Jody Singer has been named as NASA’s director of the Marshall Space Flight Center in Huntsville, Ala.
Singer becomes the first woman to lead the Marshall facility. She joins the storied history of the NASA entity that was first directed by legendary space administrator Wernher von Braun.
Singer had been the facility’s acting director since the retirement of Todd May in July. She has been the center’s deputy director since February 2016.
As Marshall’s director, Singer will lead one of NASA’s largest field installations, with almost 6,000 civil service and contractor employees and an annual budget of approximately $2.8 billion.
“Jody’s deep management experience over three decades at the project, program and center levels will be a huge asset to Marshall’s critical work supporting NASA’s goals of returning to the Moon to stay,” NASA administrator Jim Bridenstine said. “Her proven leadership abilities and close connections to Marshall’s work and the human spaceflight community made her the right choice to lead Marshall at this pivotal time.”
Singer began her NASA career in 1985 as an engineer in NASA’s professional intern program. Among other leadership roles, she was also the manager of the Flight Programs and Partnerships Office at Marshall from 2013 to 2016, where she held primary responsibility for the center’s work with human advanced exploration projects, science missions, technology demonstrations, commercial crew, and many aspects of International Space Station operations.
“For me, it’s always been about the people. It’s honor to lead Marshall Space Flight Center as we push the boundaries of human space exploration and shape America’s return to the Moon,” she said. “Marshall has unique capabilities and expertise that are critical to missions that will take humans deeper into the solar system than ever before.”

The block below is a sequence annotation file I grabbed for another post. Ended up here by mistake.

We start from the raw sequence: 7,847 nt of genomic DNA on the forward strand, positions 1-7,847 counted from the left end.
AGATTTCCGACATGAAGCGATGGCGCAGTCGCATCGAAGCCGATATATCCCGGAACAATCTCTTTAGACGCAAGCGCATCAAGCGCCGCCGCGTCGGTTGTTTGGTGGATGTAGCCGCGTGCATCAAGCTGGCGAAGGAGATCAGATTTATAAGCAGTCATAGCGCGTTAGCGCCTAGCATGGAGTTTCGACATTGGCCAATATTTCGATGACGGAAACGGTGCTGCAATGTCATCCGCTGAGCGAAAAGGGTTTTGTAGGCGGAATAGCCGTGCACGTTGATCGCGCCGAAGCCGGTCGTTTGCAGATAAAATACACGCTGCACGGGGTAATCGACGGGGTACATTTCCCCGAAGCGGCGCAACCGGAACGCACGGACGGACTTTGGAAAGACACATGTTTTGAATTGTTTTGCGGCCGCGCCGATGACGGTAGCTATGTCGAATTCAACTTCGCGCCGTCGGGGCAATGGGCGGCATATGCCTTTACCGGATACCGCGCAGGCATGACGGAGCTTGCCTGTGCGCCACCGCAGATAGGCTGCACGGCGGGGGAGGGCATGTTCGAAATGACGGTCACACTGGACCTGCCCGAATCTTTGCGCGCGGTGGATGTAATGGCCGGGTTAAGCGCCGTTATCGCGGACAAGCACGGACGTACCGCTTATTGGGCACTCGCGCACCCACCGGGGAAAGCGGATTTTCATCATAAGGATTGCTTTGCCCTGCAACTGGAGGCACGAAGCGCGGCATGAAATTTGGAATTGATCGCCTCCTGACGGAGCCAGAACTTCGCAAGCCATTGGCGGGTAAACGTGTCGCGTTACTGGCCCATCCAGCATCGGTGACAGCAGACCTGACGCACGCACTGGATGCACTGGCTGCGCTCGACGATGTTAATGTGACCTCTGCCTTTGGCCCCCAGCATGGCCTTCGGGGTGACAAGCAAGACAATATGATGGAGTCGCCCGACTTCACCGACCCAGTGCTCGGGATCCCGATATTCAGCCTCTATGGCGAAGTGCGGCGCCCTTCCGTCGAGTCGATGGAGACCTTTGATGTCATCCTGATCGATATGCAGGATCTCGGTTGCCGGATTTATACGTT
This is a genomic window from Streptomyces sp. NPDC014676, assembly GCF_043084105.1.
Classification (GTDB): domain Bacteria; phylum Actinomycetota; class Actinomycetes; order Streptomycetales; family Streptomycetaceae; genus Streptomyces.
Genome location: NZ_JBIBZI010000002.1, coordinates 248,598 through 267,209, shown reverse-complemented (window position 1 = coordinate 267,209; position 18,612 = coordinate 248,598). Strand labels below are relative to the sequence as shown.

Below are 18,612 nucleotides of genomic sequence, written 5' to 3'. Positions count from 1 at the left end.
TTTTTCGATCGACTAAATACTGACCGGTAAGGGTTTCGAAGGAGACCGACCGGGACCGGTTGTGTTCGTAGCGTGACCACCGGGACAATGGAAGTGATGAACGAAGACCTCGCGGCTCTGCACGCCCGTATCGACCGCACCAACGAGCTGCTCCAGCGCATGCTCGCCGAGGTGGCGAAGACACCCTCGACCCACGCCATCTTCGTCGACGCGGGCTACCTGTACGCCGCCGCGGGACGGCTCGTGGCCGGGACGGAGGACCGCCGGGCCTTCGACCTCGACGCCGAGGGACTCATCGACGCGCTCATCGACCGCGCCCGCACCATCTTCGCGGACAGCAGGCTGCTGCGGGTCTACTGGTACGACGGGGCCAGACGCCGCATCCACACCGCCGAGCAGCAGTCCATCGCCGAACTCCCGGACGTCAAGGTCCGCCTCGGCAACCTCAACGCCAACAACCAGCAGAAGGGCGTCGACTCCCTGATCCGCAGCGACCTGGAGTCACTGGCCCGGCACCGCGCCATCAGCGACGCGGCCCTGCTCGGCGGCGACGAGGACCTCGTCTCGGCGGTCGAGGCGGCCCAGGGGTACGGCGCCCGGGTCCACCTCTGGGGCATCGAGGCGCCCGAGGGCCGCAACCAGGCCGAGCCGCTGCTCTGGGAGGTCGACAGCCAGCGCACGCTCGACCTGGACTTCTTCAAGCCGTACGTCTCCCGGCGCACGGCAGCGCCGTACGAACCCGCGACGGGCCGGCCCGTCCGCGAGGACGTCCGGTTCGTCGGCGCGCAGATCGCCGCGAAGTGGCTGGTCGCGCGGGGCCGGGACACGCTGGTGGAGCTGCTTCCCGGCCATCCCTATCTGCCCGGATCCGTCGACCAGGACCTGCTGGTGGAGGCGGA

Singer’s experience in human spaceflight includes 25 years working in the Space Shuttle Program, where she was responsible for the development, testing, flight readiness, safety and performance of the shuttle’s propulsion elements. Her experience also includes Return to Flight activities following the space shuttle Columbia accident. She served as the first female project manager for the Reusable Solid Rocket Booster Project Office and as deputy manager in the Space Shuttle Propulsion Office as it successfully completed its mission and retirement.
From 2010 through 2012, she held deputy positions for three concurrent programs – the Space Shuttle Program, Ares, and the start-up of the Space Launch System (SLS).
Singer has been recognized with numerous awards during her NASA career, including the NASA Outstanding Leadership Medal, the NASA Exceptional Service Medal, and two Presidential Rank of Meritorious Executive Awards, the highest honor for career federal employees.